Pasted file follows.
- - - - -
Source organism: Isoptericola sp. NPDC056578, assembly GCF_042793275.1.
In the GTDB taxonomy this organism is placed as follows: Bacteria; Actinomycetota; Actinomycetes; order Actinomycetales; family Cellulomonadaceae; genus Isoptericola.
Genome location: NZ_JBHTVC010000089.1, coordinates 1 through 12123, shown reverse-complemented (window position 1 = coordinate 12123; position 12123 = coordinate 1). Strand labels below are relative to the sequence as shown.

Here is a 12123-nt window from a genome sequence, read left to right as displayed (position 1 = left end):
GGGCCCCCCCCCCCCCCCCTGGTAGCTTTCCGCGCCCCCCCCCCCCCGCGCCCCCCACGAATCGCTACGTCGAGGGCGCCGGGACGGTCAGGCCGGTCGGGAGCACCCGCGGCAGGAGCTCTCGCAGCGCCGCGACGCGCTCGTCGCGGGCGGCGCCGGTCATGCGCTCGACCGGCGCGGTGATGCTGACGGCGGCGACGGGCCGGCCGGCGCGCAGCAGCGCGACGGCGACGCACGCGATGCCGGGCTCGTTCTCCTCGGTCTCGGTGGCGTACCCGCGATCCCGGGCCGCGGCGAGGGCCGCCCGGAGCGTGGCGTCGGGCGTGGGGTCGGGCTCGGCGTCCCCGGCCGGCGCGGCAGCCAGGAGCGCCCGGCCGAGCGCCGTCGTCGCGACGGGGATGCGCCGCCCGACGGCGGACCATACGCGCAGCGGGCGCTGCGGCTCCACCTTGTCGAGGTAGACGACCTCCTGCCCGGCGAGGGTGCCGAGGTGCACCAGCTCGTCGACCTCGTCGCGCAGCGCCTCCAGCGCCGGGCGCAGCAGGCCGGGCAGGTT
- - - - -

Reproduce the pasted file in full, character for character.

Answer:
Source organism: Isoptericola sp. NPDC056578, assembly GCF_042793275.1.
In the GTDB taxonomy this organism is placed as follows: Bacteria; Actinomycetota; Actinomycetes; order Actinomycetales; family Cellulomonadaceae; genus Isoptericola.
Genome location: NZ_JBHTVC010000089.1, coordinates 1 through 12123, shown reverse-complemented (window position 1 = coordinate 12123; position 12123 = coordinate 1). Strand labels below are relative to the sequence as shown.

Here is a 12123-nt window from a genome sequence, read left to right as displayed (position 1 = left end):
GGGCCCCCCCCCCCCCCCCTGGTAGCTTTCCGCGCCCCCCCCCCCCCGCGCCCCCCACGAATCGCTACGTCGAGGGCGCCGGGACGGTCAGGCCGGTCGGGAGCACCCGCGGCAGGAGCTCTCGCAGCGCCGCGACGCGCTCGTCGCGGGCGGCGCCGGTCATGCGCTCGACCGGCGCGGTGATGCTGACGGCGGCGACGGGCCGGCCGGCGCGCAGCAGCGCGACGGCGACGCACGCGATGCCGGGCTCGTTCTCCTCGGTCTCGGTGGCGTACCCGCGATCCCGGGCCGCGGCGAGGGCCGCCCGGAGCGTGGCGTCGGGCGTGGGGTCGGGCTCGGCGTCCCCGGCCGGCGCGGCAGCCAGGAGCGCCCGGCCGAGCGCCGTCGTCGCGACGGGGATGCGCCGCCCGACGGCGGACCATACGCGCAGCGGGCGCTGCGGCTCCACCTTGTCGAGGTAGACGACCTCCTGCCCGGCGAGGGTGCCGAGGTGCACCAGCTCGTCGACCTCGTCGCGCAGCGCCTCCAGCGCCGGGCGCAGCAGGCCGGGCAGGTT